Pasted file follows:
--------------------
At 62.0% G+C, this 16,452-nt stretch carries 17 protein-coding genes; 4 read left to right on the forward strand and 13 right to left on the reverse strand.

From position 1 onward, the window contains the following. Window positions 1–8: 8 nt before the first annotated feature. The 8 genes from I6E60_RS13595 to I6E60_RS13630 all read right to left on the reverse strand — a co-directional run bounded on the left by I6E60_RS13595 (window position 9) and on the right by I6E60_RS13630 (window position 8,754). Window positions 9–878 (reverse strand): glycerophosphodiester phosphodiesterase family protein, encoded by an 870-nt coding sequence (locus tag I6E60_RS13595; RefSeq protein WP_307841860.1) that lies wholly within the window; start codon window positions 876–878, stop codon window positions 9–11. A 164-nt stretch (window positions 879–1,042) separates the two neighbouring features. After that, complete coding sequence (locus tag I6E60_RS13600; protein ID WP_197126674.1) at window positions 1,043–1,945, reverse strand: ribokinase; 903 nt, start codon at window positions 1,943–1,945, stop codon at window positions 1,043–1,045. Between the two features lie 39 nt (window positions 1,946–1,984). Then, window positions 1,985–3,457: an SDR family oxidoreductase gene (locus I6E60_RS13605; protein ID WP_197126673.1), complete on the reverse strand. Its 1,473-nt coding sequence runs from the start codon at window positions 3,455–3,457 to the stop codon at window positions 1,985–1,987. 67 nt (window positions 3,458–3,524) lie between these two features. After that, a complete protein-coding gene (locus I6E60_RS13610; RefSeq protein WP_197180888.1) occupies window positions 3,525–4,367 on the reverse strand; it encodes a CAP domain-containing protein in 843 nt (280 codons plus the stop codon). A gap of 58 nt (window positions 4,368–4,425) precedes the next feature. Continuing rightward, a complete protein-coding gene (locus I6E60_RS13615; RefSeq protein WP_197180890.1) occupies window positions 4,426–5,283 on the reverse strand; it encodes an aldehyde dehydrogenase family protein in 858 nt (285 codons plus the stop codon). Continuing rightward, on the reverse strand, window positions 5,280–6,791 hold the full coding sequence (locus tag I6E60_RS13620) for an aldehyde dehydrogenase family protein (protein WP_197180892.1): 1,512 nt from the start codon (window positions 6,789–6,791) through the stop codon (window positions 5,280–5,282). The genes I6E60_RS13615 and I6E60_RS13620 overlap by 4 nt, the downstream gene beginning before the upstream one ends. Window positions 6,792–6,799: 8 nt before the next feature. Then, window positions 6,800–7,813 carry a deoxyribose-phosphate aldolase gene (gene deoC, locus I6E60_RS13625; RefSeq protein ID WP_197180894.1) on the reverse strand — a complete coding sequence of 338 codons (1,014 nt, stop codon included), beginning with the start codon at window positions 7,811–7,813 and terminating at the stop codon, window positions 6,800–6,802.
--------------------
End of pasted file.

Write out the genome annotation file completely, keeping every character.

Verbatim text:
At 62.0% G+C, this 16,452-nt stretch carries 17 protein-coding genes; 4 read left to right on the forward strand and 13 right to left on the reverse strand.

From position 1 onward, the window contains the following. Window positions 1–8: 8 nt before the first annotated feature. The 8 genes from I6E60_RS13595 to I6E60_RS13630 all read right to left on the reverse strand — a co-directional run bounded on the left by I6E60_RS13595 (window position 9) and on the right by I6E60_RS13630 (window position 8,754). Window positions 9–878 (reverse strand): glycerophosphodiester phosphodiesterase family protein, encoded by an 870-nt coding sequence (locus tag I6E60_RS13595; RefSeq protein WP_307841860.1) that lies wholly within the window; start codon window positions 876–878, stop codon window positions 9–11. A 164-nt stretch (window positions 879–1,042) separates the two neighbouring features. After that, complete coding sequence (locus tag I6E60_RS13600; protein ID WP_197126674.1) at window positions 1,043–1,945, reverse strand: ribokinase; 903 nt, start codon at window positions 1,943–1,945, stop codon at window positions 1,043–1,045. Between the two features lie 39 nt (window positions 1,946–1,984). Then, window positions 1,985–3,457: an SDR family oxidoreductase gene (locus I6E60_RS13605; protein ID WP_197126673.1), complete on the reverse strand. Its 1,473-nt coding sequence runs from the start codon at window positions 3,455–3,457 to the stop codon at window positions 1,985–1,987. 67 nt (window positions 3,458–3,524) lie between these two features. After that, a complete protein-coding gene (locus I6E60_RS13610; RefSeq protein WP_197180888.1) occupies window positions 3,525–4,367 on the reverse strand; it encodes a CAP domain-containing protein in 843 nt (280 codons plus the stop codon). A gap of 58 nt (window positions 4,368–4,425) precedes the next feature. Continuing rightward, a complete protein-coding gene (locus I6E60_RS13615; RefSeq protein WP_197180890.1) occupies window positions 4,426–5,283 on the reverse strand; it encodes an aldehyde dehydrogenase family protein in 858 nt (285 codons plus the stop codon). Continuing rightward, on the reverse strand, window positions 5,280–6,791 hold the full coding sequence (locus tag I6E60_RS13620) for an aldehyde dehydrogenase family protein (protein WP_197180892.1): 1,512 nt from the start codon (window positions 6,789–6,791) through the stop codon (window positions 5,280–5,282). The genes I6E60_RS13615 and I6E60_RS13620 overlap by 4 nt, the downstream gene beginning before the upstream one ends. Window positions 6,792–6,799: 8 nt before the next feature. Then, window positions 6,800–7,813 carry a deoxyribose-phosphate aldolase gene (gene deoC, locus I6E60_RS13625; RefSeq protein ID WP_197180894.1) on the reverse strand — a complete coding sequence of 338 codons (1,014 nt, stop codon included), beginning with the start codon at window positions 7,811–7,813 and terminating at the stop codon, window positions 6,800–6,802.